Robots will not just affect the world outside the classroom, however Dawson believes it is likely teachers will end up sharing in-class responsibilities with them."One of the key shifts will be the role of the teacher," he explains.
"The teacher will always be fundamental, but now instead of the teacher being the source of the teaching they will be essentially an orchestrator of resources, and critically their role will be to inspire children to tap their capabilities and to build their love and joy of learning," he says."The single most fundamental role of the teacher is to inspire, it is to help them to see the possibilities, to inspire them, to give them the joy of learning. That is not something that a machine will ever be able to do, that is deeply and fundamentally human."
Dawson says that instead, robotic teachers could help facilitate a transition to larger, more flexible classes."Some students in the class may sit for a while with a robot or computer which is interacting with them individually ... this can enable a teacher to, in fact, to spend more time with individuals as well.
"The fact that a few of them are spending a little of their time having an individual interaction or conversation with a robot means that the teacher can support them in that interaction, spend more time with other individuals, circulate more," he says.Dawson says this will make for more efficient and flexible lesson delivery.
"The current structure is quite rigid, in the sense that we have a single class with a number of students and one teacher, and in order to make that more personalised ... we can start to move those configurations around and maybe one time when everyone is with one teacher, then maybe other times when they're broken into groups with different teachers.""It's just a simple thing of moving beyond the rigidity of single class, single group, single teacher, to one that has flexibility and being able to redesign that as best suits the needs of the students."
Dawson says the education system must begin preparing students for the not so distant future.
By Geordie Little
Published November 27, 2017 in Educationhq.com.au
"It is critical that all of us, including individuals, parents, governments, educational institutions, focus on what it is we can do today to focus on the education of the future, because that is what will be able to create a prosperous society for Australia."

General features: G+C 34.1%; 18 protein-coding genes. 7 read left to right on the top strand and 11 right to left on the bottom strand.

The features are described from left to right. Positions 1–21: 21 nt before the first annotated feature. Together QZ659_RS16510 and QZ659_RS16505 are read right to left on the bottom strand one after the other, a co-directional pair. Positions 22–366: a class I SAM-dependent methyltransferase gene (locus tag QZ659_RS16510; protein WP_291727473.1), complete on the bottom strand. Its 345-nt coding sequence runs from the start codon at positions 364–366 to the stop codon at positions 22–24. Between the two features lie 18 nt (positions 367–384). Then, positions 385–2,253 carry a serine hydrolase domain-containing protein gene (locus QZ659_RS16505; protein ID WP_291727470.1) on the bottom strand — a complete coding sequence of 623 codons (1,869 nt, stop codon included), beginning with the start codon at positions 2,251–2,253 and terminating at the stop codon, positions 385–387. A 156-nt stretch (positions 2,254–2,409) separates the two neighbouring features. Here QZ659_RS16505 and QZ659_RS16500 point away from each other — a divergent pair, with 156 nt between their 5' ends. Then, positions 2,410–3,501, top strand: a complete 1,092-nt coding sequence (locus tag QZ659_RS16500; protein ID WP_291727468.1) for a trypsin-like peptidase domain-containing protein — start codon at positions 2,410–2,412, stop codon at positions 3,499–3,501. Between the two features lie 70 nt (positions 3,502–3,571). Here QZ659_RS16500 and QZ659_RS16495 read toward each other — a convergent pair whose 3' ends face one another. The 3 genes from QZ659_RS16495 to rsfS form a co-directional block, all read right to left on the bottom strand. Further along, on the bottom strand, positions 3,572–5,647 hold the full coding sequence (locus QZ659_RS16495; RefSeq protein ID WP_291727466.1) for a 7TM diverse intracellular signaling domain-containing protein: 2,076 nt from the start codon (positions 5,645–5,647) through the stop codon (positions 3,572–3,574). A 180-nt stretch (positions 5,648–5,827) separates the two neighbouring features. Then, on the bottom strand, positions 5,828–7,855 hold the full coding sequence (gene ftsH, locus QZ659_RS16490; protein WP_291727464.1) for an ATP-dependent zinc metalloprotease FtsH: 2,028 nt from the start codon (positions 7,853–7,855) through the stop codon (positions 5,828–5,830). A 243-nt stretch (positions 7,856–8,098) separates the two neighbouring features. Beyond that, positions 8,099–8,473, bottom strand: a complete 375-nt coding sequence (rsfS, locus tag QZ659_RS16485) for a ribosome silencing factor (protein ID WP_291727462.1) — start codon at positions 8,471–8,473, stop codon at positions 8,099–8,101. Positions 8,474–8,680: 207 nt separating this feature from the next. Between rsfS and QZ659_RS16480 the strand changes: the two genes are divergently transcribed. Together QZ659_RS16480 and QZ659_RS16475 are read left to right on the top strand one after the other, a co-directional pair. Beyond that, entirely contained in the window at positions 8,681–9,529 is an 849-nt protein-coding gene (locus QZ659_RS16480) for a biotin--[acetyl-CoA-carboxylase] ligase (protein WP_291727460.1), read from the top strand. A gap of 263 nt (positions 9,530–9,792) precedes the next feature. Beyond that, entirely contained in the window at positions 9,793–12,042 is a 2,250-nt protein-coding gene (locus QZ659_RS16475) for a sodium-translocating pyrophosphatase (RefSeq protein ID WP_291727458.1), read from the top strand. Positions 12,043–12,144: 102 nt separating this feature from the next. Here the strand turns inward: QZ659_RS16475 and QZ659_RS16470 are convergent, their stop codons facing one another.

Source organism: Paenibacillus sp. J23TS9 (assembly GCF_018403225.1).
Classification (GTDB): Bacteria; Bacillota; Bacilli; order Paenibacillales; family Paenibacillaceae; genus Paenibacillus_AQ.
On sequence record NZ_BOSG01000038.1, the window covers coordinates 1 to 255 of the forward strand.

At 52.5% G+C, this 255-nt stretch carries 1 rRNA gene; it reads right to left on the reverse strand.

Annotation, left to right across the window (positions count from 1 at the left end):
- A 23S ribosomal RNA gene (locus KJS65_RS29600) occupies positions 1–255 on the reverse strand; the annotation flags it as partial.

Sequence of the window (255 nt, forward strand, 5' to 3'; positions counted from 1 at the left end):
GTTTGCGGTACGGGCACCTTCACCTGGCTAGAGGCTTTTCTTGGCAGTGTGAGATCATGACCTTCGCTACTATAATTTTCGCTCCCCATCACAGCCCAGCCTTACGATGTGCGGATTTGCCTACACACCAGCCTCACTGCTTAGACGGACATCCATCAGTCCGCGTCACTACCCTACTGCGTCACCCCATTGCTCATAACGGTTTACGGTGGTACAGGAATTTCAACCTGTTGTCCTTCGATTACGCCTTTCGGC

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This is the final report for 2017 and I would like to take the opportunity to wish everyone a safe, relaxing and restorative festive season.
Dr Fiona Mueller left her position as Director, Curriculum in November and I am sure I speak on behalf of staff and stakeholders in acknowledging what an impact she made on improving the learning of all young Australians in her time at ACARA. Her unwavering dedication to students at the centre of Curriculum's work was inspirational for those who worked with her in the office and those in our many stakeholder groups.
The Curriculum unit at ACARA continues to support stakeholders in their implementation of the Australian Curriculum on request, while undertaking a program of research to inform future refinement of the curriculum. In October the unit hosted the annual meeting of Australian Alliance of Associations in Education (AAAE) at the ACARA Sydney office. This was an opportunity for representatives from a range of professional associations to provide input into some key questions about the purpose of curriculum and what students should learn.
ACARA's Curriculum Directors' meeting, hosted by the Department of Education in Hobart in late October, was complemented by a workshop on the Australian Curriculum Achievement Standards. The Curriculum Directors also explored those same key questions which will guide refinement of the Australian Curriculum.
A range of other curriculum activities are described in the reports below.
As always, please ensure that this Curriculum Activity Report retains its original format if it is circulated, and please share it with anyone you believe may be interested to read about our work.
Acting Director, Curriculum
The full report can be downloaded here